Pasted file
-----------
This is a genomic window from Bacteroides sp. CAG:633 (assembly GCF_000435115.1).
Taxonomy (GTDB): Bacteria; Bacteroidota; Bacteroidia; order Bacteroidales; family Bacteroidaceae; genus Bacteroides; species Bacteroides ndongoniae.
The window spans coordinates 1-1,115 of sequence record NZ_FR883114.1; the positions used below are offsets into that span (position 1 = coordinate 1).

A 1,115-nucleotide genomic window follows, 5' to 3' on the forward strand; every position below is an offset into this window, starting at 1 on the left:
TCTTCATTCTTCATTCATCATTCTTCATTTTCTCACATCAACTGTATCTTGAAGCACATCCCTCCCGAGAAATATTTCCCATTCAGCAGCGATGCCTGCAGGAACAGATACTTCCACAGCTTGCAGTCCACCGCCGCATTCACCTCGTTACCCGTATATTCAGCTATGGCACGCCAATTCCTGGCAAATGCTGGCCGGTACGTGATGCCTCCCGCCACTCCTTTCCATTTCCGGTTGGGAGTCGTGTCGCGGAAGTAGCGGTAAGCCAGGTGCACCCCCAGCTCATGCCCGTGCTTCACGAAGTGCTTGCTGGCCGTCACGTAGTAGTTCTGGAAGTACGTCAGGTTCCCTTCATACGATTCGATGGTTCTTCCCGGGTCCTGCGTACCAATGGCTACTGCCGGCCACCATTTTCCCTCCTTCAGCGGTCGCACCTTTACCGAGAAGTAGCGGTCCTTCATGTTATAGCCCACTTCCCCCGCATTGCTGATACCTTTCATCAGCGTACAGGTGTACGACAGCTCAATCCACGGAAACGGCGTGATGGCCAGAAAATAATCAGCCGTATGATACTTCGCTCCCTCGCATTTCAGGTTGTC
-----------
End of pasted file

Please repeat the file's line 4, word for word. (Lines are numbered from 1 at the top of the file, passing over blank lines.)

A 1,115-nucleotide genomic window follows, 5' to 3' on the forward strand; every position below is an offset into this window, starting at 1 on the left: